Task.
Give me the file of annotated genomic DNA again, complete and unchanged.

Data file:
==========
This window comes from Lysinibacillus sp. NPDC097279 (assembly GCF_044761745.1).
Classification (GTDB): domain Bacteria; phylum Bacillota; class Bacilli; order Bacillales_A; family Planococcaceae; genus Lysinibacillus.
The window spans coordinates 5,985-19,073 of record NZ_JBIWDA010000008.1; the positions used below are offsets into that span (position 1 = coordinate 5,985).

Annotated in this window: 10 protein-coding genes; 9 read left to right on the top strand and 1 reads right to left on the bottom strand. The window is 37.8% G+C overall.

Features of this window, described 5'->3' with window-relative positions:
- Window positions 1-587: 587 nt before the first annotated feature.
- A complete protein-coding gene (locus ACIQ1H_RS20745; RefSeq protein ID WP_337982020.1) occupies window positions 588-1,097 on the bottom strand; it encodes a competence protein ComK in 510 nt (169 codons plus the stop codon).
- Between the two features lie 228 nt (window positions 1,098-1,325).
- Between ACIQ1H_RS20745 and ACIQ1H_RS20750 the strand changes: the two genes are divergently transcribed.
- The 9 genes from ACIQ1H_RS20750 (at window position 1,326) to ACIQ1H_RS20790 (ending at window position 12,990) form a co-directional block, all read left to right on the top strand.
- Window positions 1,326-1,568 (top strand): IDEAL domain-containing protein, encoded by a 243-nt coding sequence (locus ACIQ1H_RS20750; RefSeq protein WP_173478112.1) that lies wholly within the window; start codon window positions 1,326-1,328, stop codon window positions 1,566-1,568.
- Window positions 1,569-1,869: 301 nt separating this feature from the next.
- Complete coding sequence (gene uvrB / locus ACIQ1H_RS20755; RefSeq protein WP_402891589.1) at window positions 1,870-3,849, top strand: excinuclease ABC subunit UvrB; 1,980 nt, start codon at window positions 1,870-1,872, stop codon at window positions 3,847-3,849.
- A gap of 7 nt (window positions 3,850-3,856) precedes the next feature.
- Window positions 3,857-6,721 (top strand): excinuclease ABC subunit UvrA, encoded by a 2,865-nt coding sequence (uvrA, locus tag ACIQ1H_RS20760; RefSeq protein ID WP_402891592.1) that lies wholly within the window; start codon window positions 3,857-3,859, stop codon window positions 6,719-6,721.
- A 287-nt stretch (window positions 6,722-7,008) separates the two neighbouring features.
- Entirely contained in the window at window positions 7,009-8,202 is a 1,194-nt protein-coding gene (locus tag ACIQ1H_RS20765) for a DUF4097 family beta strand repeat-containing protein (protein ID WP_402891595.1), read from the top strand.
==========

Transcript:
This window comes from Lysinibacillus sp. NPDC097279 (assembly GCF_044761745.1).
Classification (GTDB): domain Bacteria; phylum Bacillota; class Bacilli; order Bacillales_A; family Planococcaceae; genus Lysinibacillus.
The window spans coordinates 5,985-19,073 of record NZ_JBIWDA010000008.1; the positions used below are offsets into that span (position 1 = coordinate 5,985).

Annotated in this window: 10 protein-coding genes; 9 read left to right on the top strand and 1 reads right to left on the bottom strand. The window is 37.8% G+C overall.

Features of this window, described 5'->3' with window-relative positions:
- Window positions 1-587: 587 nt before the first annotated feature.
- A complete protein-coding gene (locus ACIQ1H_RS20745; RefSeq protein ID WP_337982020.1) occupies window positions 588-1,097 on the bottom strand; it encodes a competence protein ComK in 510 nt (169 codons plus the stop codon).
- Between the two features lie 228 nt (window positions 1,098-1,325).
- Between ACIQ1H_RS20745 and ACIQ1H_RS20750 the strand changes: the two genes are divergently transcribed.
- The 9 genes from ACIQ1H_RS20750 (at window position 1,326) to ACIQ1H_RS20790 (ending at window position 12,990) form a co-directional block, all read left to right on the top strand.
- Window positions 1,326-1,568 (top strand): IDEAL domain-containing protein, encoded by a 243-nt coding sequence (locus ACIQ1H_RS20750; RefSeq protein WP_173478112.1) that lies wholly within the window; start codon window positions 1,326-1,328, stop codon window positions 1,566-1,568.
- Window positions 1,569-1,869: 301 nt separating this feature from the next.
- Complete coding sequence (gene uvrB / locus ACIQ1H_RS20755; RefSeq protein WP_402891589.1) at window positions 1,870-3,849, top strand: excinuclease ABC subunit UvrB; 1,980 nt, start codon at window positions 1,870-1,872, stop codon at window positions 3,847-3,849.
- A gap of 7 nt (window positions 3,850-3,856) precedes the next feature.
- Window positions 3,857-6,721 (top strand): excinuclease ABC subunit UvrA, encoded by a 2,865-nt coding sequence (uvrA, locus tag ACIQ1H_RS20760; RefSeq protein ID WP_402891592.1) that lies wholly within the window; start codon window positions 3,857-3,859, stop codon window positions 6,719-6,721.
- A 287-nt stretch (window positions 6,722-7,008) separates the two neighbouring features.
- Entirely contained in the window at window positions 7,009-8,202 is a 1,194-nt protein-coding gene (locus tag ACIQ1H_RS20765) for a DUF4097 family beta strand repeat-containing protein (protein ID WP_402891595.1), read from the top strand.